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Craig D. Robins, Esq. New York Bankruptcy Attorney, Longisland bankruptcy attorney

“ Craig D. Robins, Esq., has been a practicing Long Island bankruptcy attorney for over twenty-four years ”

Craig D. Robins, Esq.

Effect of the Automatic Bankruptcy Stay on Matrimonial Litigation and Support Proceedings

Posted on Tuesday (January 5, 2010) at 8:30 am to Chapter 7 Bankruptcy
Matrimonial Issues & Bankruptcy

Bankruptcy Stay in Matrimonial Support CasesWritten by Craig D. Robins, Esq.
I received a disturbing call from one of my Long Island Chapter 7 bankruptcy clients tonight.  Several weeks ago I filed his bankruptcy petition and he wanted me to fax someone a copy of the official court notice of his bankruptcy filing.
When I asked him why, he said that his ex-wife had just sued him in Family Court over support and maintenance issues. 
He then said that he had just retained a family law attorney who advised him that the bankruptcy stay would stop the Family Court suit.  The client also said that according to his new, family law counsel, sending the ex-wife a copy of the bankruptcy notice of filing would be effective in staying the Family Court hearing scheduled for next week.
Wrong.  Wrong.  Wrong.  It seems that the family law attorney does not understand bankruptcy law involving how the automatic bankruptcy stay works.
The Automatic Bankruptcy Stay Does Not Stop Most Family Court Matters
Generally, the automatic bankruptcy stay, which is provided by Bankruptcy Code section 362(a), stops any activity of any kind to collect a debt.  However, section 362(b) provides for certain exceptions, especially most actions involving Family Court matters and domestic support obligations.
Thus, there is no protection in bankruptcy court from the obligations imposed by a Domestic Support Obligation.  Here’s what Bankruptcy Code section 362(b)(2)(A)(ii) says:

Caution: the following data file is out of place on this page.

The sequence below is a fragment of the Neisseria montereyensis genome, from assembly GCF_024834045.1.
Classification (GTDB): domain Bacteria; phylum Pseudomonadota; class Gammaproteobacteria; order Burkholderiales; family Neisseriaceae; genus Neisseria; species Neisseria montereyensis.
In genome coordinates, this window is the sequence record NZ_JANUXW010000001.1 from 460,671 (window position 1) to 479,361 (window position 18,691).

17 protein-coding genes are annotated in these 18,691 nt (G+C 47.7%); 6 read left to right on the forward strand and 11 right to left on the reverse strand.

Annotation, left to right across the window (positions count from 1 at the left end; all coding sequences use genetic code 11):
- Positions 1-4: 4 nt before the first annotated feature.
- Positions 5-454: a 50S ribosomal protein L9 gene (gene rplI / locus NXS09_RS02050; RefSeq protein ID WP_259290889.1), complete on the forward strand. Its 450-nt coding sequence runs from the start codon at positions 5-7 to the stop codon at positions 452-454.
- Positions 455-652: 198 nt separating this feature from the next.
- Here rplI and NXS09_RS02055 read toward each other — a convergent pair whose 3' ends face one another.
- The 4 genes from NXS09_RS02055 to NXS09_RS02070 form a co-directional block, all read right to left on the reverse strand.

The Automatic Stay created by a bankruptcy filing bars the commencement or continuation of most legal proceedings, but it has no effect on a proceeding for —

  • the establishment of paternity,
  • the establishment or modification of an order for a Domestic Support Obligation such as child support,
  • the determination of child custody or visitation issues, or
  • the dissolution of marriage, except to the extent that such proceeding may seek to determine a division of marital property in which the bankruptcy estate also has an interest. In this instance, the divorce can be granted without first obtaining relief from the Automatic Stay, but the marital property cannot be divided without obtaining such relief.

The Automatic Stay also does not prevent the post-petition collection of Domestic Support Obligations such as alimony or child support —

  • from any property belonging to the debtor, providing that the bankruptcy estate does not also have an interest in said property,
  • from automatic wage deduction orders created by a statute or judicial or administrative order,
  • from the interception of debtor’s federal or state income tax refunds, or
  • from the withholding, suspension or restriction of a debtor’s driver’s license or professional or occupational license.

Thus, there is no protection in bankruptcy court from the obligations imposed by a Domestic Support Obligation.

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Craig D. Robins, Esq. is a Long Island bankruptcy lawyer, who is focused primarily on helping individuals and families, find solutions to their debt problems. Read more »


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Craig D. Robins, Esq.
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